Okay, so my dream yoga process is going slow and steady. I'm following Rinpoche Wangyal Tenzin's suggestions in The Tibetan Yogas of Dream and Sleep to the best of my ability.
What this entails:
1) Practicing, during my waking hours, becoming aware that my waking life is itself a dream. Because the whole point of Tibetan dream yoga, as I gather, is to become fully lucid - i.e., a Buddha - not just lucid in one's night time dreams.
2) Practicing zinhe, or calm-abiding meditation. Which is really hard for me. I get super-antsy when I'm told to just "follow my breath." I could do brahma-vihara practice for hours... but breath-watching... yeesh. This is how I know I'm getting serious about the whole bodhisattva trip ("meditative concentration" is one of the 6 perfections that bodhisattvas need to cultivate in order to fulfill their mission), because I could never be persuaded to do this sheerly for my own benefit. It's sooooo boring.
3) Doing a breathing exercise before bed designed to gather the awareness in the central channel of the body, which I'm pretty sure is known as the sushumna in sanskrit. I totally forget the Tibetan word for it.
4) Doing my rather half-assed version of guru yoga. It's a meditation that involves imagining that one is receiving blesings from one's guru and mind-heart-melding with her. I don't yet have an official guru to yoga with, but I'm very fond of Lama Thubten Yeshe because of his fantastic Introduction to Tantra which blew my mind, so I'm working with imagining him in the mean time. I think he's cool with it.
5) Imagining that I'm surrounded by protective dakinis as a fall asleep. Dakinis are enlightened tantric lady-beings. Actually, I've been imagining that I'm surrounded by whatever the male version of dakinis is. Dakas, or something like that? I find it a bit more reassuring. Not that ladies aren't tough, but I'm trying to work with my deep-seated conditioning here.
6) Imagining that there's a glowing four-petaled red lotus on my throat chakra, with a radiant Tibetan letter A in the center.
7) Telling myself that I intend to remember my dreams and be lucid.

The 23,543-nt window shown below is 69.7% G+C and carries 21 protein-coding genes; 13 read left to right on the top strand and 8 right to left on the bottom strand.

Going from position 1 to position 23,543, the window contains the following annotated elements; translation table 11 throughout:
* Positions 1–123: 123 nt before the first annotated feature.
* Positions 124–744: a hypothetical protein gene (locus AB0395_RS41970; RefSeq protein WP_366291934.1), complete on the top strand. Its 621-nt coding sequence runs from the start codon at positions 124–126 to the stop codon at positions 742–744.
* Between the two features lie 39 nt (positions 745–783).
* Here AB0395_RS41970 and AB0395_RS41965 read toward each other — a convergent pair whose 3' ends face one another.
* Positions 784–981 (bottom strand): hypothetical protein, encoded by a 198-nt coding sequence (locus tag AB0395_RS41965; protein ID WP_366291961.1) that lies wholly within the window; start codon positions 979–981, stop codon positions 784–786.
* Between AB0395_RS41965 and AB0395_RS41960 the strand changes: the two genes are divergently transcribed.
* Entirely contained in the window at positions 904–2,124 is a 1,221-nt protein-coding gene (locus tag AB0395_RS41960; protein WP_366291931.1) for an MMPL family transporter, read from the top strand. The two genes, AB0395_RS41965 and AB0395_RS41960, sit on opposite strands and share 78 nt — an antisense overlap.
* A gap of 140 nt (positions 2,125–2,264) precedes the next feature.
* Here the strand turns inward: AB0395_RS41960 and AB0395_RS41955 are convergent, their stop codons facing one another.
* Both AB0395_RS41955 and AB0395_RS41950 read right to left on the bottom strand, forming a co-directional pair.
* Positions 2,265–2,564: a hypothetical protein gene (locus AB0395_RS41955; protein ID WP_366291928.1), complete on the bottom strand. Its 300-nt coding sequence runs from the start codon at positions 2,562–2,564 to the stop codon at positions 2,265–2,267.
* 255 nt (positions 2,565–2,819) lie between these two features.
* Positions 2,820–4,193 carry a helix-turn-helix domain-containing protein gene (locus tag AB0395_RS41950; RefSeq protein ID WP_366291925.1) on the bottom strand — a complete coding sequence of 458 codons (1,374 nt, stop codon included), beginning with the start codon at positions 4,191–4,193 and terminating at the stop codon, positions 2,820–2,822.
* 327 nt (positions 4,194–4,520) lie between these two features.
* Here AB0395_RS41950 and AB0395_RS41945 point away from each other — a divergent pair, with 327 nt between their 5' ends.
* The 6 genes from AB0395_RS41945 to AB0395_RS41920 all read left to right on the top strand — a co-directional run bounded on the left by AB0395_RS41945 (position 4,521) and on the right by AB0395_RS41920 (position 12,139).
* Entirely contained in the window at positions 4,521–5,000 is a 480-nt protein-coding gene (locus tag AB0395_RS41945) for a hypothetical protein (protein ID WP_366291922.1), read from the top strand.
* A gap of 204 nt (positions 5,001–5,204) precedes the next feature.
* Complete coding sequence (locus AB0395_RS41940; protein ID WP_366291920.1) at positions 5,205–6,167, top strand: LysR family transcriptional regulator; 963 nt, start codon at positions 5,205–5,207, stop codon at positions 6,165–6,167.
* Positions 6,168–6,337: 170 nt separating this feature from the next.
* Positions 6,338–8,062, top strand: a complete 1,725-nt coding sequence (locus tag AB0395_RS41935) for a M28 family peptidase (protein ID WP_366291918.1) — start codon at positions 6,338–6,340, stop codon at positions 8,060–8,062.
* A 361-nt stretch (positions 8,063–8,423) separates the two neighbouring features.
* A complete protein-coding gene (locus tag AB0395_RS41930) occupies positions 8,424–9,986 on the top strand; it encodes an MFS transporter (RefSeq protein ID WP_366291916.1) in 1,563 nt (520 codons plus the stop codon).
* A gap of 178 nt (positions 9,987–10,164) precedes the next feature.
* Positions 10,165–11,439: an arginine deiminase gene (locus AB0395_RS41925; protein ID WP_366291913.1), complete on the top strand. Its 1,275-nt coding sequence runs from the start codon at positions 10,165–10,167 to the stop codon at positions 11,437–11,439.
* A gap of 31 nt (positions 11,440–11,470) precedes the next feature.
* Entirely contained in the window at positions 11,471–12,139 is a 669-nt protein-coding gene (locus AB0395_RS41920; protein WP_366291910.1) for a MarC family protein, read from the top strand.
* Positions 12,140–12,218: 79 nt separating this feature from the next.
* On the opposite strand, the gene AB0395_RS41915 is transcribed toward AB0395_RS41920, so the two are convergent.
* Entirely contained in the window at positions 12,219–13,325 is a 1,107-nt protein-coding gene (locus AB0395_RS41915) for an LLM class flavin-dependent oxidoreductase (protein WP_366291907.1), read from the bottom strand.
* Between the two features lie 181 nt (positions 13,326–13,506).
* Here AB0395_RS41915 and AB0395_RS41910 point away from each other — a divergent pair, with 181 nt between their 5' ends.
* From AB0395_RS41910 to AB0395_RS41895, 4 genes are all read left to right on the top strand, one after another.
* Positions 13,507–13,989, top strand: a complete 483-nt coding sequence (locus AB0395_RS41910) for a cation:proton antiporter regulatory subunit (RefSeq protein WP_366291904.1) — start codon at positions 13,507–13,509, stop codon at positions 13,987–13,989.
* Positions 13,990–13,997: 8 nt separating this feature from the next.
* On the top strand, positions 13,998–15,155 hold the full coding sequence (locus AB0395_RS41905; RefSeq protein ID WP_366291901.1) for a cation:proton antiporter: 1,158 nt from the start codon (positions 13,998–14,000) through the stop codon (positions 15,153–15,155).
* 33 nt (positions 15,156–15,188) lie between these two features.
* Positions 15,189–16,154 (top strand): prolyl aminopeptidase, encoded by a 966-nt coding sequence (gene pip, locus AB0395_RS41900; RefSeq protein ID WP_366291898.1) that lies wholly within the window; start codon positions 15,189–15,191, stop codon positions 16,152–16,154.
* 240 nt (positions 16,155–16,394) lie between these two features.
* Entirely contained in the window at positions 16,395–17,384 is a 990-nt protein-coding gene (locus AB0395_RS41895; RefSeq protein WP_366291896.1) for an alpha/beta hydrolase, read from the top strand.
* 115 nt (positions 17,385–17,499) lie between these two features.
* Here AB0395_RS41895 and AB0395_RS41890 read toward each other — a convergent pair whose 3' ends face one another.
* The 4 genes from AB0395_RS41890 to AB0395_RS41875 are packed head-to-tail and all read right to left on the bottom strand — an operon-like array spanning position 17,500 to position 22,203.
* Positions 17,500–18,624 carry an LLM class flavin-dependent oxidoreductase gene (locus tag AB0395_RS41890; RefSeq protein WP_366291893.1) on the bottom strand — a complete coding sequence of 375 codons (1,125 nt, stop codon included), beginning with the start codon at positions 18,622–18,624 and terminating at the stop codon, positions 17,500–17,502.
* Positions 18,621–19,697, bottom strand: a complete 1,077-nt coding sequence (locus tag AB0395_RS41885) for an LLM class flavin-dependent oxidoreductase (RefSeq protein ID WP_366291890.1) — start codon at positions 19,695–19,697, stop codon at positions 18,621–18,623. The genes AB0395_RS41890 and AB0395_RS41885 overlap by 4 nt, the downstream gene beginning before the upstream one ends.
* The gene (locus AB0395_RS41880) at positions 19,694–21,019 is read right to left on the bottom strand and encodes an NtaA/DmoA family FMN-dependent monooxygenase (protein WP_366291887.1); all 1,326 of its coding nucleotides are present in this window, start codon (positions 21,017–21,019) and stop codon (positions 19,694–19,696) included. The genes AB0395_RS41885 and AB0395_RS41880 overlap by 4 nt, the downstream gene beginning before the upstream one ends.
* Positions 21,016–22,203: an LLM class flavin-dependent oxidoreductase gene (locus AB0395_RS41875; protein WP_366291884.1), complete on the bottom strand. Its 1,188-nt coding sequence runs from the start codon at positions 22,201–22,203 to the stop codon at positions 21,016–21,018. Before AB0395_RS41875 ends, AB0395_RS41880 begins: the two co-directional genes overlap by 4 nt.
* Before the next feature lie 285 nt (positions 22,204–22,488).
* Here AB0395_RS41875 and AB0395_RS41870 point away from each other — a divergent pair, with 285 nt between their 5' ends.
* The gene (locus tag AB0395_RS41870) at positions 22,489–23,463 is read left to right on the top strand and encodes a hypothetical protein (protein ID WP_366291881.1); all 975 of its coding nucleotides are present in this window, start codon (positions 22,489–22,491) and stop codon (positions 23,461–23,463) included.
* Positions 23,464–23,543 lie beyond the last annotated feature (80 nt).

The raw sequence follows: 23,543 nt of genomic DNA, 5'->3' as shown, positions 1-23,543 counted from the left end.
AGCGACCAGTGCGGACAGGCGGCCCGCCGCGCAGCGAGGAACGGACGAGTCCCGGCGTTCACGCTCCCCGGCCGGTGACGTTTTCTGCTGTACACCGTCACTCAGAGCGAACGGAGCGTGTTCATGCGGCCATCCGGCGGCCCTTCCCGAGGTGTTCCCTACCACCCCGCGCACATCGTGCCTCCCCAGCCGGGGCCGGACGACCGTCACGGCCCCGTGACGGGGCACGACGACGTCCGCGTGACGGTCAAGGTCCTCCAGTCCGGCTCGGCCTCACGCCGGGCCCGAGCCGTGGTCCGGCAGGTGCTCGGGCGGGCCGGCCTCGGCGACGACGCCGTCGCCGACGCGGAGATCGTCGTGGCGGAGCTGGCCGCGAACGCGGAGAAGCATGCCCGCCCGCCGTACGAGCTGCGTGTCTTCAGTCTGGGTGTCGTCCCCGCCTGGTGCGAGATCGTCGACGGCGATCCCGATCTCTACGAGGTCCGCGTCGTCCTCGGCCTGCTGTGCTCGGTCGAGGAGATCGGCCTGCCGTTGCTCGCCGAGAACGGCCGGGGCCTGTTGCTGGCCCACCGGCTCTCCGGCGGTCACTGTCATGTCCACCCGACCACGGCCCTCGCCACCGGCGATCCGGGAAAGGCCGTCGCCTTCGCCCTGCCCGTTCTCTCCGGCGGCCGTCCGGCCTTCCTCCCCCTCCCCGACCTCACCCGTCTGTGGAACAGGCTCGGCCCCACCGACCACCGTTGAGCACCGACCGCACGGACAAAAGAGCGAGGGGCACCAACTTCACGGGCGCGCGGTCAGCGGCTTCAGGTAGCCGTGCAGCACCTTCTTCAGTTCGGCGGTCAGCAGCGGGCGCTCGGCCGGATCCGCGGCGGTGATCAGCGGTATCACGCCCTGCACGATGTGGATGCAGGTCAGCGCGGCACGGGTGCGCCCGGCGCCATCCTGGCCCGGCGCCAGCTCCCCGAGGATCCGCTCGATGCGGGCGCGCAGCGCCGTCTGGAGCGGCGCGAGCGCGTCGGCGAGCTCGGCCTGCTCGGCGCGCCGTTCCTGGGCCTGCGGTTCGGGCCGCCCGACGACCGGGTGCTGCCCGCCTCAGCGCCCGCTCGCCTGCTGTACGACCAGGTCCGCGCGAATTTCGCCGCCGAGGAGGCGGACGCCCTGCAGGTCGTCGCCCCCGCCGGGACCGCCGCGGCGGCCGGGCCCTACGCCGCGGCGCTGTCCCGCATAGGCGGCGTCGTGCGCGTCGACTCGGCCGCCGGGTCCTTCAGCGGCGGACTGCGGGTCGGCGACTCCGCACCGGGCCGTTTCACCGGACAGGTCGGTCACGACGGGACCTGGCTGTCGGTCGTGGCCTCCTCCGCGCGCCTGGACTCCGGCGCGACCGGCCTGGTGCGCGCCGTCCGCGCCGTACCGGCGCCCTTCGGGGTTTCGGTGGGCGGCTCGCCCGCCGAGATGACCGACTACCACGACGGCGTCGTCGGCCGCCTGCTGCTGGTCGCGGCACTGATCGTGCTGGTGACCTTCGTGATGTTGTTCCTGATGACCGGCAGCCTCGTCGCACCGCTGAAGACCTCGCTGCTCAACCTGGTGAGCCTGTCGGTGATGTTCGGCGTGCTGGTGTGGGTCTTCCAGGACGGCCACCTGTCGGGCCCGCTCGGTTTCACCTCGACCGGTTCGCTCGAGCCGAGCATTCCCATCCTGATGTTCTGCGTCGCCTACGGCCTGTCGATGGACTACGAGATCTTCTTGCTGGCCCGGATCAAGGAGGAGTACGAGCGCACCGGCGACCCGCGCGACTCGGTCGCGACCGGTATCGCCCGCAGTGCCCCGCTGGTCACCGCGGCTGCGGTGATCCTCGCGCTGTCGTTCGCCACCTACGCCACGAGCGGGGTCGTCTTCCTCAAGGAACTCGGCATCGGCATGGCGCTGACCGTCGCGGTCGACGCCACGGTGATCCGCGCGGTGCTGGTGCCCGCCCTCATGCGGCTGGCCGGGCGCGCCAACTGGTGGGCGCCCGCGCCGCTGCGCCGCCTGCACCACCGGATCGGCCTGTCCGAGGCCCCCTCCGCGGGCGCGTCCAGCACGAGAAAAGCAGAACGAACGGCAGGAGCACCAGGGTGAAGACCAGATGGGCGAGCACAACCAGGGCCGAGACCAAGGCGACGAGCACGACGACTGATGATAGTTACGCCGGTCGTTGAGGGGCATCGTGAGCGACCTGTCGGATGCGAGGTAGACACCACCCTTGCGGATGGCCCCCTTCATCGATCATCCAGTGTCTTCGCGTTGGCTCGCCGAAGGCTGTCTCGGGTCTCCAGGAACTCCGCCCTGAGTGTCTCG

Dream Yoga Progress
So far, I haven't gotten close to becoming lucid - but it's only Day 2, so that seems fine. And my dreams have been a little on the side of ho-hum.
Like, last night I dreamt that all these dudes were hitting on me and trying to woo me with kale-flavored ice cream. Lately, a bunch of dudes have indeed been hitting on me (note to dudes: I'm celibate this year and only interested in being friends, it's truly nothing personal), and I've been eating a ton of kale, so I think that qualifies as what the dream yoga tradition calls a "samsaric" dream - a dream that's just made up of karmic traces playing themselves out in the free-wheeling realm of sleep.
Samsaric dreams can be useful in that they reflect to us pretty explicitly what we're thinking and feeling. They do this at a more intense level than we may be able to allow ourselves to see in waking life. They make it hard to deny the forces of desire or aversion in ourselves, for example. But they don't contain any super-profound truths or revelations.
Truths and revelations are the realm of what the dream yoga tradition calls "clear light" dreams. Clear light dreams come from a deeper place than just our own personal karmic residues. They come out of a place that includes the collective unconscious and the teachings of nonphysical beings. Which is, you know, rad. They often involve clairvoyant perception of some sort.
We all experience clear light dreams randomly at times in our lives. As I gather, the point of the first stage of dream yoga is to increase the frequency with which we enter into clear light dreams, decrease the samsaric dreams, and gradually become lucid within the clear light dreams.
So I'll keep you posted. In the mean time, got any lucid dreaming tips for me?